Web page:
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Women in action 3
How sports can empower women and bring gender equality 3
2016년 09월 30일 (금) 12:50:00 Son Young-chai squares@ewhain.net
   
The girls are jogging around Douglas Park on their last training day. Like these girls, all girls around the world should be able to benefit from the positive physical, mental and social effects of being part of an athletic community. Photo by Son Young-chai

Then and Now: the rise and fall of sports at Ewha
Such acknowledgement of the positive effects and importance of women’s sports participation are not without precedent at Ewha. In fact, Ewha has the honor of being the first institution in Korea to include physical education into its curriculum.
The history of sports education at Ewha date backs to 1892 when the first foreign missionaries introduced basic gymnastics to Ewha students. Their deeply imbedded belief that physical and mental fitness were innately bound was fundamental to the development of physical education at Ewha. In a time where a virtuous woman was to stay seated, Ewha students played a variety of sports in spite of the belittlement, from gymnastics to basketball, baseball, and more.
In fact, for most of the 20th century, the school curriculum assigned mandatory Liberal Arts physical education courses that students had to take during their undergraduate years. In the 30s, students had to learn different sports throughout all four years of their undergraduate curriculum. Ewha students had an obligation to learn various sports from swimming, cycling, softball, basketball and more.  When we came into the 80s, these regulations were largely moderated, and the only remaining mandatory sport was swimming.
“There was a saying then, ‘Ewha students won’t ever drown to death,’” said Professor Lee Kyung-ock of the department of Kinesiology and Sports Studies, also the President of the Community Sports Learning Center.
However, even this one mandatory sport was cut from the curriculum in the 90s when the Ministry of Education took lead in the cut of Liberal Arts physical education.
Nearly three decades later, in 2017, the school is seeking to cut Liberal Arts physical education down to three sports. They will be replacing the current single credit practical sports classes to three credit courses where students will sit in class and learn the theoretical aspects of the sport.
The school’s perspective, as told by professors at Ewha, is that nowadays students can learn a variety of sports outside of school grounds, in private institutions. However, the professors argued of the incomparable difference in content and quality between learning a sport at an educational institution rather than a corporate institution.
On this issue, Professor Lee stressed that the school had to change it’s current curriculum. According to Lee, Ewha students mandatorily engage in sports three time a week.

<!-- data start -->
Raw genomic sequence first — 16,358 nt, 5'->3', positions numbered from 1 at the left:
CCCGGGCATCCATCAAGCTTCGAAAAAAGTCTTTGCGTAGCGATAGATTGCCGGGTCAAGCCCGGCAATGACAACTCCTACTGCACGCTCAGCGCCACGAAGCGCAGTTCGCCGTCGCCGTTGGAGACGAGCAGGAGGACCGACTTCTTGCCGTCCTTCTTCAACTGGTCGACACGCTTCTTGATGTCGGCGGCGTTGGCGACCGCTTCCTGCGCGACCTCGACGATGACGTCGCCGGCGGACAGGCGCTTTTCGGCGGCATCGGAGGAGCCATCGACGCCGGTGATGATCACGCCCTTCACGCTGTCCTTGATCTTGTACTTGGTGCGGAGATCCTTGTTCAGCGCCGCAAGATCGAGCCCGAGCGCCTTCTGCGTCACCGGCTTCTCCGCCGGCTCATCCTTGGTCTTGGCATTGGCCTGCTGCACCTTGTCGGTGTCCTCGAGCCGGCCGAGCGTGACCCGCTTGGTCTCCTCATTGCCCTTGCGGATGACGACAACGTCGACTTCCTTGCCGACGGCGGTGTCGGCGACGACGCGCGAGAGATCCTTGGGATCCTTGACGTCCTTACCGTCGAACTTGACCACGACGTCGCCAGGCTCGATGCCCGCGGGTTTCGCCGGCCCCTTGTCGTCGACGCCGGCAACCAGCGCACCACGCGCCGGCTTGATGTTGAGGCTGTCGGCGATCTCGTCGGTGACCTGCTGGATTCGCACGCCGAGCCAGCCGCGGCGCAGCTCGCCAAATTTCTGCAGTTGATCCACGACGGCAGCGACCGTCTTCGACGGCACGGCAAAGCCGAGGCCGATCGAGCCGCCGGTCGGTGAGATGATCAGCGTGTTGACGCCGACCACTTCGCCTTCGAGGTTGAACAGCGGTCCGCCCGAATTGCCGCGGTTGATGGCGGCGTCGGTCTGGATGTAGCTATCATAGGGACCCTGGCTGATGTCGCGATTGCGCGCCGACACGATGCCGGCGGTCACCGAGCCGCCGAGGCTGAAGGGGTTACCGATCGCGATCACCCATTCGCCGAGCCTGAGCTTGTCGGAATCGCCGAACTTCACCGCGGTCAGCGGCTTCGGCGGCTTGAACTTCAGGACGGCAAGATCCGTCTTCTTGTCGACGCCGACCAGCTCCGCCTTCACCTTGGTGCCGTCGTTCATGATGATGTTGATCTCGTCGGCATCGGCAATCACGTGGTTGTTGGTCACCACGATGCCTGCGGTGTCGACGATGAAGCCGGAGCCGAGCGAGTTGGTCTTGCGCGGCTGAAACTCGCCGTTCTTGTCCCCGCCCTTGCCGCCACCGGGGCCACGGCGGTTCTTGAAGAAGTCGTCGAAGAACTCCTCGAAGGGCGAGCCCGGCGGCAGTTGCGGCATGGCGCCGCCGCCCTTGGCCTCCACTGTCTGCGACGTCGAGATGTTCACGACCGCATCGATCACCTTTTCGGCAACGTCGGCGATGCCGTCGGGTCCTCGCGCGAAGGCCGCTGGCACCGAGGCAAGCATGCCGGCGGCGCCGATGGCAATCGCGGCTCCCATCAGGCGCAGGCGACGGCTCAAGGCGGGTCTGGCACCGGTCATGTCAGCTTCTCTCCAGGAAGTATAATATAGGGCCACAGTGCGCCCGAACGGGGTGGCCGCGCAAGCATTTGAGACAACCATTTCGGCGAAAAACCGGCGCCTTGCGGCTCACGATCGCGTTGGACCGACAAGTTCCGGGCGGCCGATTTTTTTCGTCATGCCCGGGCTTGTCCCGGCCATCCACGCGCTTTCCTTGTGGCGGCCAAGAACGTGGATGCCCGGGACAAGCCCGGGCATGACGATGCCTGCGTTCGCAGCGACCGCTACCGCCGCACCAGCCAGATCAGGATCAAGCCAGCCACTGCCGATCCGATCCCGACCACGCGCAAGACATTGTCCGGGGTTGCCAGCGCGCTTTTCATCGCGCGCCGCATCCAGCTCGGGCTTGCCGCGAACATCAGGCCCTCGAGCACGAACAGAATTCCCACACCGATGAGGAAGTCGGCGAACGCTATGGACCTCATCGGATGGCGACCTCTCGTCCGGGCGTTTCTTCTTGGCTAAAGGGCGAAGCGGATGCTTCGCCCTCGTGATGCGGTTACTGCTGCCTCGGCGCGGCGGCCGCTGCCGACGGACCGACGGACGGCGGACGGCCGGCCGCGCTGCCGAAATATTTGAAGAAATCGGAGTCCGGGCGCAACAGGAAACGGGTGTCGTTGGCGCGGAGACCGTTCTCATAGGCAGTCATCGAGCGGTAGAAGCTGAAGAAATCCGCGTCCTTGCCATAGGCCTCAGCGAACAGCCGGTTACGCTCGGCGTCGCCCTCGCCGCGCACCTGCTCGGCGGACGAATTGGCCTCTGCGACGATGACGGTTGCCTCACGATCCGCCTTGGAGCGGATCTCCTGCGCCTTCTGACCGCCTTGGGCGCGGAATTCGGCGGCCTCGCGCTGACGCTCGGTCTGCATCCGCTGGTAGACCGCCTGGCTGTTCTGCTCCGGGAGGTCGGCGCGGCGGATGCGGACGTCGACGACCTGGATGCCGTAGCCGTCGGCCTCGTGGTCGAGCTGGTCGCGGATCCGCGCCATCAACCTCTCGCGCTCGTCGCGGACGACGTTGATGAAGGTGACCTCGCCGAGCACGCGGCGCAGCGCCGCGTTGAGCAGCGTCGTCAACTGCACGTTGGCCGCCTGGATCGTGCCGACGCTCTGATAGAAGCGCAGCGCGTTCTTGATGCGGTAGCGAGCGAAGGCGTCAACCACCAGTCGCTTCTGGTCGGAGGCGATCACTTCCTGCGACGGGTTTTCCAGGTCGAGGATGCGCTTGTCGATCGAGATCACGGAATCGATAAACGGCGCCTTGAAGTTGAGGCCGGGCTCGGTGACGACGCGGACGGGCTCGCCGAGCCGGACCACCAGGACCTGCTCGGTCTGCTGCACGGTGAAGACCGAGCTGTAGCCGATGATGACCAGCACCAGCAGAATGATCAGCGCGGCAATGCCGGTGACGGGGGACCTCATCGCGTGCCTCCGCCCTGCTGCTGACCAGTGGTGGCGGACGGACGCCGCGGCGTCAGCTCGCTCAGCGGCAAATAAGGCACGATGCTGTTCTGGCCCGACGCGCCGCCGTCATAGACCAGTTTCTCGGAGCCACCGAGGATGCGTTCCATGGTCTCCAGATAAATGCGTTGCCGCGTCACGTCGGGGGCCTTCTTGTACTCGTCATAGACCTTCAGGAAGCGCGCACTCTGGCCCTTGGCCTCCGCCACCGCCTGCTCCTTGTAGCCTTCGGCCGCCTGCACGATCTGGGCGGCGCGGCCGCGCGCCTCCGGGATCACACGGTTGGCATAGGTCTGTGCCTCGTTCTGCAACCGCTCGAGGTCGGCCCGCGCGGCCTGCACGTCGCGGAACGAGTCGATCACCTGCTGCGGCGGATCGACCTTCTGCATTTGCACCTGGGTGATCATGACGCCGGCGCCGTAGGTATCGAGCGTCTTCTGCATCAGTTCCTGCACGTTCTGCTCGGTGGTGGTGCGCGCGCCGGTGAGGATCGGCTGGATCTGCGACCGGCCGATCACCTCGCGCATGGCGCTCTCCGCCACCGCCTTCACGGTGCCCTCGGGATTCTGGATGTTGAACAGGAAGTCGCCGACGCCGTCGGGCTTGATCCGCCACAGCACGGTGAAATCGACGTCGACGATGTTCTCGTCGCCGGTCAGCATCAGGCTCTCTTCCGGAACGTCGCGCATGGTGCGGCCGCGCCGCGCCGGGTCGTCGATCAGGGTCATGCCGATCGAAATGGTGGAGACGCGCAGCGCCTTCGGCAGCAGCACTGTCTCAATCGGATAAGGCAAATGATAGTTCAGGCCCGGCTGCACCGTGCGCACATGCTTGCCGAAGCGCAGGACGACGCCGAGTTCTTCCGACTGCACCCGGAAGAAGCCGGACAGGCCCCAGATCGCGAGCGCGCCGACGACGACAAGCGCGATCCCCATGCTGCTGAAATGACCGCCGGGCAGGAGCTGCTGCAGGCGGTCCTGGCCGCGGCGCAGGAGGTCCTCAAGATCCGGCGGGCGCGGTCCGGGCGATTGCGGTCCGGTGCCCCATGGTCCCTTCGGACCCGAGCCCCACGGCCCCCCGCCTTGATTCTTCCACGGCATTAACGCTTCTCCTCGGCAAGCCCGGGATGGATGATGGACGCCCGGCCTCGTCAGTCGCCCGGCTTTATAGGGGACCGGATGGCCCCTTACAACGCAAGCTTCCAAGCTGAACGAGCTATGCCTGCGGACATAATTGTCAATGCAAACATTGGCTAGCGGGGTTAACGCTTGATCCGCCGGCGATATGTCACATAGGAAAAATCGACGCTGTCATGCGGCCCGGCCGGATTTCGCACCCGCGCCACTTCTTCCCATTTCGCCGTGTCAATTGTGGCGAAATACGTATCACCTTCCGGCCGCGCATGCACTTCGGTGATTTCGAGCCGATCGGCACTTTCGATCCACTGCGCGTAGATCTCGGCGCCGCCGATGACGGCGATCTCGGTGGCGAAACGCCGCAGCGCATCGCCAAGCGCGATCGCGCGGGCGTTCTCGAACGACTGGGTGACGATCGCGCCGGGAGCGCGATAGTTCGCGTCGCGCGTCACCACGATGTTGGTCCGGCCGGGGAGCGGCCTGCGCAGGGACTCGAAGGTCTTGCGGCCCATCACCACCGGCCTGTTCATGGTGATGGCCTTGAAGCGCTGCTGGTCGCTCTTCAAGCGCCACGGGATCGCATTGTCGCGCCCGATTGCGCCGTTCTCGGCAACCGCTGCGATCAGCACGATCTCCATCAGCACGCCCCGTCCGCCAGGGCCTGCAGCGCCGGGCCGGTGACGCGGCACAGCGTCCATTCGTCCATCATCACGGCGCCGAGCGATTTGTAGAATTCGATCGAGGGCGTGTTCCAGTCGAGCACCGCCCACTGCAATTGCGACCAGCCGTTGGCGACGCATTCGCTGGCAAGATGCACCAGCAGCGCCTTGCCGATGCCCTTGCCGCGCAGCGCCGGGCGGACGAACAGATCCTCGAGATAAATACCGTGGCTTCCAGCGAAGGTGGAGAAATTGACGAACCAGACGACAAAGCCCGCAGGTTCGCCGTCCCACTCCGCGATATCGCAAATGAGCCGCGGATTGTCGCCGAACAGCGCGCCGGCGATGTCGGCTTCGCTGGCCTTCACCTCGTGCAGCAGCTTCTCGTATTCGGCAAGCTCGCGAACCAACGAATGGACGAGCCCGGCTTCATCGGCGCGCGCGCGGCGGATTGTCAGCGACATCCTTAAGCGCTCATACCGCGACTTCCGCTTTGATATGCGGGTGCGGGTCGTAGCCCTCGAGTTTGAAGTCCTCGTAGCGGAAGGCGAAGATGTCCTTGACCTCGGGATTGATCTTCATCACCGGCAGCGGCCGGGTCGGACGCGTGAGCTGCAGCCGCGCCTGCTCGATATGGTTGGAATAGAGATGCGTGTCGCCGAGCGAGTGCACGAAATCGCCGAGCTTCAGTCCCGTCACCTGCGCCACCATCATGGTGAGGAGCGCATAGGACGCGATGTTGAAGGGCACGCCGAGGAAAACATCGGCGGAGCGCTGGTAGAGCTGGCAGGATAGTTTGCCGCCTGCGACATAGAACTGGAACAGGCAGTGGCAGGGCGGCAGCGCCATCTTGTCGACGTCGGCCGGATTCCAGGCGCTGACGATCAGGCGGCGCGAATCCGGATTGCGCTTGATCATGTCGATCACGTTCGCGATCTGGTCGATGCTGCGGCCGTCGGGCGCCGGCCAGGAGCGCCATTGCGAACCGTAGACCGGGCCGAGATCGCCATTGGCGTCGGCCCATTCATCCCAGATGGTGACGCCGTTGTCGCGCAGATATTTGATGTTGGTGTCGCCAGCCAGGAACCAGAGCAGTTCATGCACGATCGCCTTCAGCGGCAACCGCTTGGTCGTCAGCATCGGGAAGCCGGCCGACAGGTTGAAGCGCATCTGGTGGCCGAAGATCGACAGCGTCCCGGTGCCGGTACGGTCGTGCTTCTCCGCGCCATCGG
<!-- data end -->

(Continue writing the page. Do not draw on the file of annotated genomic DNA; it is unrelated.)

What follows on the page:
“I say three times a week, for three credits,” she said. “People who have never exercised regularly to that amount don’t understand the physical and mental empowerment sports can deliver. If changing the curriculum is what it takes to have students be able to experience and benefit from sports throughout their adult life, then that’s what we should provide.”
Professor Lee’s passion for introducing students to sports was not without reason. She believed that the students here have brilliant aspirations. But in many cases, they haven’t prepared their stamina for the long journey ahead. Professor Lee repeated the common complaints of Korean students nowadays - aching backs and constant minor flu. She stressed that for students to be able to strive for their ambitions, mental and physical stamina, fitness was an crucial factor.
“I want the students here to be able to exercise, go to class, and study hard,” she said. “Maybe they will lose some sleep throughout the week from late night studying, but I want them to be able to attend class the next day, fresh, as good as new, ready to tackle what’s to come.”
For the past three decades, sports education in Ewha has progressively decreased. Some question the necessity of sports in higher education. But to build a stronger society, we must bring all our resources to the table, both men and women. We need to create a playing field where gender is a characteristic, not a barrier nor definition. And to do that, at Ewha as an institution that pioneered women’s sports in Korea, we must bring back what the Ministry of Education, our public schools, our society has failed to provide for the girls and women of this generation. We must start the movement that introduces sports into the lives of every women, every girl in this country. 

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